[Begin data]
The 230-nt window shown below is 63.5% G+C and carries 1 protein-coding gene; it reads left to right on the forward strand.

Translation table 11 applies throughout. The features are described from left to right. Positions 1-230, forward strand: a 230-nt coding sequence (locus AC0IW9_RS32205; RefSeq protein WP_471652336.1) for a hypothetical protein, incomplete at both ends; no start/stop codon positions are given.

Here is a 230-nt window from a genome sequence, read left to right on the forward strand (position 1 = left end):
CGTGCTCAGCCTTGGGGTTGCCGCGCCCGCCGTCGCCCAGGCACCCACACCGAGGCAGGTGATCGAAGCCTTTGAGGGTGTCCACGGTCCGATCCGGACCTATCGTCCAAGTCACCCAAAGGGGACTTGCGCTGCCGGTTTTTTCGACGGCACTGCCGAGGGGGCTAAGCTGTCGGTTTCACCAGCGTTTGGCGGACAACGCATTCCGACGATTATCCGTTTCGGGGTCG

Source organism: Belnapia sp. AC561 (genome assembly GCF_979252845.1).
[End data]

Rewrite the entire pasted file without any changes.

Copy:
The 230-nt window shown below is 63.5% G+C and carries 1 protein-coding gene; it reads left to right on the forward strand.

Translation table 11 applies throughout. The features are described from left to right. Positions 1-230, forward strand: a 230-nt coding sequence (locus AC0IW9_RS32205; RefSeq protein WP_471652336.1) for a hypothetical protein, incomplete at both ends; no start/stop codon positions are given.

Here is a 230-nt window from a genome sequence, read left to right on the forward strand (position 1 = left end):
CGTGCTCAGCCTTGGGGTTGCCGCGCCCGCCGTCGCCCAGGCACCCACACCGAGGCAGGTGATCGAAGCCTTTGAGGGTGTCCACGGTCCGATCCGGACCTATCGTCCAAGTCACCCAAAGGGGACTTGCGCTGCCGGTTTTTTCGACGGCACTGCCGAGGGGGCTAAGCTGTCGGTTTCACCAGCGTTTGGCGGACAACGCATTCCGACGATTATCCGTTTCGGGGTCG

Source organism: Belnapia sp. AC561 (genome assembly GCF_979252845.1).